A recent New York Times article “A Natural Fix for A.D.H.D” hit on an important point I think many people overlook in considering career choices. Namely, “what am I well suited to?”
In my experience, I see too many people who try to fit their square peg into a round hole career-wise. Professor Richard A. Friedman (clinical psychiatry and the director of the psychopharmacology clinic at the Weill Cornell Medical College) points out is that in many cases the lack of fit is literally hard wired into us.
“Recent neuroscience research shows that people with A.D.H.D. are actually hard-wired for novelty-seeking — a trait that had, until relatively recently, a distinct evolutionary advantage. Compared with the rest of us, they have sluggish and underfed brain reward circuits, so much of everyday life feels routine and understimulating.”
I can relate as someone who’s probably one checked box on a form short of an A.D.H.D. diagnosis. Lack of stimulation has been a problem for me at many stages of my life & career and I can see it taking a toll on my oldest son who I apologize to on a regular basis for the genetic legacy I have passed along…
The article is about A.D.H.D., but I think makes a point about the broader impact impact of environment on your attitude, performance and ultimately happiness. In the case of those with A.D.H.D. many environments are literally toxic, requiring pharmacological intervention to manage the experience.
So how should we take this as adults and for some of us as parents? I would make a few generalizations.
Consider intrinsic nature of the task in major career decisions.
By this, I simply mean make sure you can answer the question “What will I actually do?” and that you are satisfied with the answer.
I have seen many people fall in love with the allure of “desirable” jobs that may not be a good fit for them at all. For me, I thought I wanted to be a History professor at a top university. My PhD program taught me that the job of History professor at schools I admired was actually writing history, not teaching or talking about it. Oops. So I went and got an MBA and found my way to teaching in a different way. Writing is an example that many cite as a dream. But it turns out it is solitary and really hard. Accounting pays well out of school and provides wonderful stability and careers for some. But not if you don’t like numbers, routine and process. You get the idea.
Consider environment in major career decisions.
By environment I mean the culture of the organization; some summary of its people and practices. Working at a business school, there are many jobs that are considered plum assignments. Many or most of them at large companies. Each has a personality. Most people find an affinity for some and not others. It is painful if you ignore the little voice inside your head asking “are these my people?”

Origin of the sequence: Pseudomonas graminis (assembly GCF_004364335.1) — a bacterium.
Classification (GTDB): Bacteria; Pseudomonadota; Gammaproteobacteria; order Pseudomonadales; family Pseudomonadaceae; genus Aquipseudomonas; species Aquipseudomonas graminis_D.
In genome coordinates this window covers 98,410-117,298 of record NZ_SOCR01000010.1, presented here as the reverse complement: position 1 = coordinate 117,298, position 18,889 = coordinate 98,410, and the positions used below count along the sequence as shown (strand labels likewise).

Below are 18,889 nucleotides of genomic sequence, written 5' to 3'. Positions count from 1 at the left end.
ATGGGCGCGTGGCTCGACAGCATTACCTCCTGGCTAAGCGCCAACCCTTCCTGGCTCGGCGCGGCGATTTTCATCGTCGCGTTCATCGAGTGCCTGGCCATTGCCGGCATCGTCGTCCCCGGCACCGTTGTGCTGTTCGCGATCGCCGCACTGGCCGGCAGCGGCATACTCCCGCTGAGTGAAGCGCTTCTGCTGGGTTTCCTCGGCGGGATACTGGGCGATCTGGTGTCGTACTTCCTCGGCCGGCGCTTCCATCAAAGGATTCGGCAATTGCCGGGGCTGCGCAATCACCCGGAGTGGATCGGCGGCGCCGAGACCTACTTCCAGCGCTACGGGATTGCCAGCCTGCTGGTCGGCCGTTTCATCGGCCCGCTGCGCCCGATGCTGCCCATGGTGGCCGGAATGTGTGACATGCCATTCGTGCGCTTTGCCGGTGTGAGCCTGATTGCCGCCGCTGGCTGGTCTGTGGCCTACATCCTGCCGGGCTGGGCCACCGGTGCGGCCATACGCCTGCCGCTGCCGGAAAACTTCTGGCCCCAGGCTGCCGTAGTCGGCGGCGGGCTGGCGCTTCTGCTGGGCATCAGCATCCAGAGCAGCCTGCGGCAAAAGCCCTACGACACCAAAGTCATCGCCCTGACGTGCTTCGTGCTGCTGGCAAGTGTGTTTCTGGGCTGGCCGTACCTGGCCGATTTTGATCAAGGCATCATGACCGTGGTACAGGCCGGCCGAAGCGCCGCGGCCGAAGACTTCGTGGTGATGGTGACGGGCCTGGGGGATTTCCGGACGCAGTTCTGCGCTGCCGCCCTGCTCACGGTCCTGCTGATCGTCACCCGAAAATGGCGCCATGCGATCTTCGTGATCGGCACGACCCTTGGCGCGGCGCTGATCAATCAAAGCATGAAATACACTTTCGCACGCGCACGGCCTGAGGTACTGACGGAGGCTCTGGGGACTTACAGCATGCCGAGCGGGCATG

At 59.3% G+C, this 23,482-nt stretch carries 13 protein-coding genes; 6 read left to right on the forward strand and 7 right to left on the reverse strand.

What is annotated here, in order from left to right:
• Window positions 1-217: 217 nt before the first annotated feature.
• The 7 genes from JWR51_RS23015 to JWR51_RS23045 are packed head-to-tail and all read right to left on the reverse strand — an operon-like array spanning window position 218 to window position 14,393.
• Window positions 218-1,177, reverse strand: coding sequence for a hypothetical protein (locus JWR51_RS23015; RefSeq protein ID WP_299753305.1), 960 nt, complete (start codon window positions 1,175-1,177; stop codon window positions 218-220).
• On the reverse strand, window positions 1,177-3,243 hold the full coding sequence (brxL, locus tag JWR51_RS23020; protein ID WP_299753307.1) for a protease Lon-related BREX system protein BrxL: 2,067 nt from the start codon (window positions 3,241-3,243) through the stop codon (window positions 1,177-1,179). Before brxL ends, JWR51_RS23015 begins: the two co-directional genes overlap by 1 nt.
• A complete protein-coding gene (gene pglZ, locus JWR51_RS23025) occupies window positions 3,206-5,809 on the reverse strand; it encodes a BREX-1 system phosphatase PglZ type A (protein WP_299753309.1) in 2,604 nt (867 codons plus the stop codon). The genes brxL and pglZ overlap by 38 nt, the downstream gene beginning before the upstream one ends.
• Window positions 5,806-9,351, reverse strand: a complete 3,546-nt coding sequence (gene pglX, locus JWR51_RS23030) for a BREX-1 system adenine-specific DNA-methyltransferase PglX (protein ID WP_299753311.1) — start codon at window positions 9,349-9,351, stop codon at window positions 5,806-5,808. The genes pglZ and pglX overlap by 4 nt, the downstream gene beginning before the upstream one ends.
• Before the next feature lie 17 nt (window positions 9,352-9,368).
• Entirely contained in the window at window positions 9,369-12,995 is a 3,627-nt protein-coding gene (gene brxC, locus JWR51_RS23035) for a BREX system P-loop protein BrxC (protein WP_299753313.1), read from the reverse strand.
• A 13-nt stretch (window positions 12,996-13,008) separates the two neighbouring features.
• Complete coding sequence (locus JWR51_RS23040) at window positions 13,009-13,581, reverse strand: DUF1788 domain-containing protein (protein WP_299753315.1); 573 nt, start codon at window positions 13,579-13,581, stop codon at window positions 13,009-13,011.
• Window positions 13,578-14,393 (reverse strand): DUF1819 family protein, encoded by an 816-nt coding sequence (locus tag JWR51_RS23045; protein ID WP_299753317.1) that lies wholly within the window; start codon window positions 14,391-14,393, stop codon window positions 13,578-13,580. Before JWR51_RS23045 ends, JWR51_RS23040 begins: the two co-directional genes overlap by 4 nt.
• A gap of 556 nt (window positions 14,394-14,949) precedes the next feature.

Sometimes it’s not you, it’s them.
As someone who writes a great deal about personal growth, evolution and maturation as a professional, I am also convinced that “fit” is really important. There is only so much we can change our core personality and values. And in the end, we may not want to. Stated differently, maybe it is you. But that’s ok. Just be clear about who you are and your values. If you are fundamentally wired to seek novelty, then that’s who you are. It’s not a “condition” or a “disease”. That’s why there are a lot of A.D.H.D., dyslexic and other “different thinking” folks who are artists or entrepreneurs. Similarly, if you are very focused and introverted, there are a wide range of stimulating jobs. But sales probably isn’t one of them, even though it pays well.
For parents, think deeply about these things for your kids as well because the same rules apply.
I could write pages about our struggles with a bright, energetic, scattered boy and his elementary school derailment. We had to change his environment for him to be in a healthier place that doesn’t seem like psychological torture to him. It was heartbreaking as a parent to see him so depressed and realize we were failing him by not recognizing his needs. A few years later, things are better but it’s the same basic principles I am advocating for adults. One size does not fit all and we are not all the same. Large scale processes, like elementary education, are designed to deliver a decent experience for the average or median child. If your kid isn’t that, it can be difficult for them.
So what’s the payout when you find the right fit. Read about one of Professor Friedman’s patients and you’ll get a sense of the transformations possible:
“Another patient of mine, a 28-year-old man, was having a lot of trouble at his desk job in an advertising firm. Having to sit at a desk for long hours and focus his attention on one task was nearly impossible. He would multitask, listening to music and texting, while “working” to prevent activities from becoming routine.
Eventually he quit his job and threw himself into a start-up company, which has him on the road in constantly changing environments. He is much happier and — little surprise — has lost his symptoms of A.D.H.D.”
So there is always hope and good things can happen. But you have to take initiative and be engaged in exploring and asking yourself “is it me or is it them?” If it’s “them” then you probably need to find a new situation that’s a better fit.